Expert legal opinion on COVID-19 TRIPS Waiver published
- Lee-Anne Bruce
Prof Tshepo Madlingozi has signed an expert legal opinion which finds states have an obligation not to block the proposed COVID-19 TRIPS Waiver
CALS Director and associate professor of the Wits School of Law, Tshepo Madlingozi, is among the prominent academics, lawyers and judges who have signed an expert legal opinion produced by the International Commission of Jurists on the human rights obligations of states not to impede the proposed waiver of intellectual property rights in regard to COVID-19 vaccines and therapies.
The expert opinion was produced by Sanya Samtani and Timothy Fish Hodgson and finds that the states currently impeding the COVID-19 TRIPS Waiver are acting in violation of the rights of everyone to health, life, equality and science as contained in the International Convenants on Economic, Social and Cultural Rights (ICESCR) as well as Civil and Political Rights (ICCPR). Other signatories of the expert opinion include founding CALS Director Prof John Dugard SC; former CALS Directors Prof Jackie Dugard and Prof Bonita Meyersfeld; colleagues from the Wits School of Law Prof Franziska Sucker, Prof Lilian Chenwi, Prof Firoz Cachalia and Prof Marius Pieterse; and many others.
The full text of the expert opinion and a list of signatories can be found here. The expert opinion is still open for signature here. International Commission of Jurists welcomes sign on by experts on human rights, legal experts, intellectual property experts and other eminent jurists around the world. Below is an executive summary of the expert opinion.
This opinion applies to the full range of diagnostics, medications, vaccines, therapeutics and other relevant health products required for the containment, prevention and mitigation of COVID-19. In short, it sets out States’ international human rights obligations to not impede the negotiations around the COVID-19 TRIPS Waiver, concluding that the many States currently impeding it at the World Trade Organization (WTO) are acting in violation of the rights of everyone to health, life, equality and science.
Rights to Health, Life and Science. Article 12 of the International Covenant on Economic, Social and Cultural Rights (ICESCR) guarantees the ‘right of everyone to the enjoyment of the highest attainable standard of physical and mental health’ (right to health) and obliges States Parties to take the steps necessary for ‘the prevention, treatment and control of epidemic, endemic, occupational and other diseases’ and the ‘creation of conditions which would assure to all medical service and medical attention in the event of sickness.’ Article 6 of the International Covenant on Civil and Political Rights (ICCPR) protects the right to life of every human being, requiring States to take measures to ensure health care essential to life without delay.2 The COVID-19 pandemic, which threatens life and health, engages the obligations of the State Parties to ICESCR and/or ICCPR.3 The rapid development of effective COVID-19 vaccines also engages the right to ‘enjoy the benefits of scientific progress and its applications’, ‘the right to science’ in Article 15 of the ICESCR. Moreover, ‘provid[ing] immunisation’ against ‘major infectious diseases’, such as COVID-194 is a minimum core obligation of ‘immediate effect’.5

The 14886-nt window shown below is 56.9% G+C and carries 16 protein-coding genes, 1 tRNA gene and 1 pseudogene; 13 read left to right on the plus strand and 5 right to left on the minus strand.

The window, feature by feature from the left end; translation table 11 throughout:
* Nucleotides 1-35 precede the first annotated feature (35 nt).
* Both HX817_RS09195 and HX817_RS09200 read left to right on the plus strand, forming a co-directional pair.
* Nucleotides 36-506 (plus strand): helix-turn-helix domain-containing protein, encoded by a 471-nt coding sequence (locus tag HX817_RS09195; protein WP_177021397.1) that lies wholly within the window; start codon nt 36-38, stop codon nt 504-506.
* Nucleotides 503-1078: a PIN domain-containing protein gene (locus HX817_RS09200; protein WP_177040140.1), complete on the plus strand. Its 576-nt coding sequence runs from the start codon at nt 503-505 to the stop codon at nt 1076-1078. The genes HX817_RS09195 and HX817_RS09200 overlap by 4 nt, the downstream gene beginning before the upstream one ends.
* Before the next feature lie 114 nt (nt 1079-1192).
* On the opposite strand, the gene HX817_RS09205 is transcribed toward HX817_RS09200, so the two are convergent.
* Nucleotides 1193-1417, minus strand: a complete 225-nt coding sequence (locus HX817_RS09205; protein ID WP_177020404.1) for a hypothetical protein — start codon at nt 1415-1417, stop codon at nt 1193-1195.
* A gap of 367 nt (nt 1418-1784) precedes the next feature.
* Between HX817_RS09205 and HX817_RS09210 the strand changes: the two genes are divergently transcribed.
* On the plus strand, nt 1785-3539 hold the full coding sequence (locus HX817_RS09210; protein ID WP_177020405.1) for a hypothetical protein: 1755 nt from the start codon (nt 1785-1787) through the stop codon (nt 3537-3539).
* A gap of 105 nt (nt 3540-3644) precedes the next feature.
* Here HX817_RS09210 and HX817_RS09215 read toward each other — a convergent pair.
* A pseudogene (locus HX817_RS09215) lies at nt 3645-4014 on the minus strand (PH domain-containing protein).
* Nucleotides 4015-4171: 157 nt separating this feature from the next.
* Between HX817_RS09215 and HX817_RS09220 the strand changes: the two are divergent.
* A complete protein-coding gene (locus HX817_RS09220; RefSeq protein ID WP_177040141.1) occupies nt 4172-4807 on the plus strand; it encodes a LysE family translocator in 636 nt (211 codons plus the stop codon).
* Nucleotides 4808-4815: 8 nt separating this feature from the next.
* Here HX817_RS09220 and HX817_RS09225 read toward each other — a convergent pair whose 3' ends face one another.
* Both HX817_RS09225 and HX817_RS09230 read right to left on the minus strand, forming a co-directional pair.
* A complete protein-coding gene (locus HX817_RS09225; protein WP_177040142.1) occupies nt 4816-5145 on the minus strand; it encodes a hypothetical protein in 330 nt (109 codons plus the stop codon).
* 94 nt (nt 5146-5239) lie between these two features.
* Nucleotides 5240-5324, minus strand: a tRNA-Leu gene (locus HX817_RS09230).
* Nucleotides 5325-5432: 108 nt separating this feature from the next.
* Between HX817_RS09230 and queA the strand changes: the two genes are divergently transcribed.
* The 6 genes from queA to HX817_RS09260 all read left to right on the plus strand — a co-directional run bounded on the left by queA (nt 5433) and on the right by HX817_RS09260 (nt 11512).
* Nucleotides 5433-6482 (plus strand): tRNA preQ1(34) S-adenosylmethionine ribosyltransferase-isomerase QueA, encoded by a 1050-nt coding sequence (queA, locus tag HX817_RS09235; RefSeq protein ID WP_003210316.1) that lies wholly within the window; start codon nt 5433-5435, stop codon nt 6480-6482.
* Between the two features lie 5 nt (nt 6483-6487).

Regulation of Businesses. The range of measures necessary to meet States’ minimum core obligations and realise the rights to life and health include effective regulatory measures to ensure that private actors, such as pharmaceutical companies, comply with their own responsibilities to respect human rights including the right to health.6 The UN Committee on Economic, Social and Cultural Rights (CESCR) has stressed that companies should ‘refrain from invoking intellectual property rights in a manner that is inconsistent with the right of every person to access a safe and effective vaccine against COVID-19’.7 CESCR has explained that ‘ultimately, intellectual property is a social product and has a social function and consequently, States parties have a duty to prevent unreasonably high costs for access to essential medicines […] from undermining the rights of large segments of the population to health’.8
Non-discrimination. Obligations in terms of all human rights must be performed without discrimination on any prohibited grounds. States Parties are required to take proactive steps to ensure substantive equality for marginalised groups and individuals,9 and to prohibit discrimination on the basis of one or more grounds of discrimination.10 The CESCR has reiterated in the context of the COVID-19 pandemic that States parties must prioritise the fulfilment of human rights obligations relating to marginalised groups and individuals as they are disproportionately affected.11